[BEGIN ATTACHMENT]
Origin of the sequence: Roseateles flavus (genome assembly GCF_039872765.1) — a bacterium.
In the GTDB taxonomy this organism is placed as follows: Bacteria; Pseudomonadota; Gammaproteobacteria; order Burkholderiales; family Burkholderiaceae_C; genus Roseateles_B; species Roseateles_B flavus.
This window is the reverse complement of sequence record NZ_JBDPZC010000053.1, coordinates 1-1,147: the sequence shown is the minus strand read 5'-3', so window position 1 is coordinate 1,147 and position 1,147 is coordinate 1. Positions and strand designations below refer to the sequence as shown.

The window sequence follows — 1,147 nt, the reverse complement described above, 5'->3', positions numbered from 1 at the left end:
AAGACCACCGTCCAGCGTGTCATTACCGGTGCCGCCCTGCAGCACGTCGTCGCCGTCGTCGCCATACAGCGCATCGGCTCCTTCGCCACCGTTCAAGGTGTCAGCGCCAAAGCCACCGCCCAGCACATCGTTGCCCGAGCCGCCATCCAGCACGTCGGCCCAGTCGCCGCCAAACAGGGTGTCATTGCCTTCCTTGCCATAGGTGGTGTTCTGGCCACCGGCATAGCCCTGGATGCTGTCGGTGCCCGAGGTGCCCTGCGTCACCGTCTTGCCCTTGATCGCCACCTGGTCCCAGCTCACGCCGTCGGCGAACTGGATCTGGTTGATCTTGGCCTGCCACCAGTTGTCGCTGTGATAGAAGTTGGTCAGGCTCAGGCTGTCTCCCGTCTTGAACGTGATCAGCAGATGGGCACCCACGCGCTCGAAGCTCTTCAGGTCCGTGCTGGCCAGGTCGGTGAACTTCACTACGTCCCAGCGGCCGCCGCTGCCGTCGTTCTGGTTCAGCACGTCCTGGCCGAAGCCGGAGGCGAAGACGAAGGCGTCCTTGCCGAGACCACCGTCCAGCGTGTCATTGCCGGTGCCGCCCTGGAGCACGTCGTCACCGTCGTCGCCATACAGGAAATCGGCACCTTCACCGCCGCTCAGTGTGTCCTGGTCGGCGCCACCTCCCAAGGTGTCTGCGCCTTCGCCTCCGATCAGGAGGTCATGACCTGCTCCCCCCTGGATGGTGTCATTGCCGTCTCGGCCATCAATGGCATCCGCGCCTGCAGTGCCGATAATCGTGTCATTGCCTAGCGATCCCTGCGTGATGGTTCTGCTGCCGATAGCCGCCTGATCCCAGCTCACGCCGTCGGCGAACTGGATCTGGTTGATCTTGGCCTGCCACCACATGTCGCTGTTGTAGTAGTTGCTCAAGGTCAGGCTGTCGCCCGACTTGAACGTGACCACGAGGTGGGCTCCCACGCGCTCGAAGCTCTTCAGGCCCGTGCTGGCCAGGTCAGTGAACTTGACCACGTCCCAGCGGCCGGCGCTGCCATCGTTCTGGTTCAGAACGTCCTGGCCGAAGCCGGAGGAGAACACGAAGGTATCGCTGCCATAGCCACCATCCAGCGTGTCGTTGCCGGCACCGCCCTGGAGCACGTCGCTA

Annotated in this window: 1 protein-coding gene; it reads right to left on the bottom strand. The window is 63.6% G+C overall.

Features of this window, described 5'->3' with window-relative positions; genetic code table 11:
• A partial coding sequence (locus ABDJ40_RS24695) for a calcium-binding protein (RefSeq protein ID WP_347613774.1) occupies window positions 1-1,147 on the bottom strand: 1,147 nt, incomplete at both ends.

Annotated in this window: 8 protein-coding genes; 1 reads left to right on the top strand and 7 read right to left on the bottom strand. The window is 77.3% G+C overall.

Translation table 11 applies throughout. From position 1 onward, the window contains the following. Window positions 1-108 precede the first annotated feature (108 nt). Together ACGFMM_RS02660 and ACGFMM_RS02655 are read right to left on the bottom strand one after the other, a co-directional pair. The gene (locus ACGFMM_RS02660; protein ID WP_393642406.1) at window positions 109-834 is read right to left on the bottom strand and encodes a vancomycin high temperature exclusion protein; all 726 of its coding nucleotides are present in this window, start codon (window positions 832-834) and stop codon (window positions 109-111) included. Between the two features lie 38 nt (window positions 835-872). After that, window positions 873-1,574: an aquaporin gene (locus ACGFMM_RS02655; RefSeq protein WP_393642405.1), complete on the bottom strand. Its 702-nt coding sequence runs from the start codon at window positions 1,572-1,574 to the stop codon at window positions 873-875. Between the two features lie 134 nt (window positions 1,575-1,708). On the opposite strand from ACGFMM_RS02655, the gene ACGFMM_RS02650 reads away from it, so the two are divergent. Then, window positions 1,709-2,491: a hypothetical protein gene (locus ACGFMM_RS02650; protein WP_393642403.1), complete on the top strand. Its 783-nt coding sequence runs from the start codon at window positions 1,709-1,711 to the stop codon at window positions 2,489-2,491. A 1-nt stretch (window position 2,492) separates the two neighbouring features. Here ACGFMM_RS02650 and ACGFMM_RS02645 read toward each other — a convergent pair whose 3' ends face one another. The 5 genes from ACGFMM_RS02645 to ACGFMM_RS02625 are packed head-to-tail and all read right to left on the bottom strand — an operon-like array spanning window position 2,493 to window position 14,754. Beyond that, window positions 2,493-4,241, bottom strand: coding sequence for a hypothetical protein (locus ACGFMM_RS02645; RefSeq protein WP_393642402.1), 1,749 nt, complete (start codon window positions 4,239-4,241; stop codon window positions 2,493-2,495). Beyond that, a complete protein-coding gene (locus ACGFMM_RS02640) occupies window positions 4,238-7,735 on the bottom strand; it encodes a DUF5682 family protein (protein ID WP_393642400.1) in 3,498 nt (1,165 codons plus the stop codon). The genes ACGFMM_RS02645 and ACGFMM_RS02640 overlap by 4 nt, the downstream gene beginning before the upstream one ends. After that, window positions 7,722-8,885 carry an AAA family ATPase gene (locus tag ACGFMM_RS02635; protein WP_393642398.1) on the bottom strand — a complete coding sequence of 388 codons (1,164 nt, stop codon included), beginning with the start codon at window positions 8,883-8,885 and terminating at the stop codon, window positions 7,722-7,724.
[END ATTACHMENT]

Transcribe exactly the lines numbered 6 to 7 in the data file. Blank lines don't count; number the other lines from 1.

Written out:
Annotated in this window: 1 protein-coding gene; it reads right to left on the bottom strand. The window is 63.6% G+C overall.

Features of this window, described 5'->3' with window-relative positions; genetic code table 11: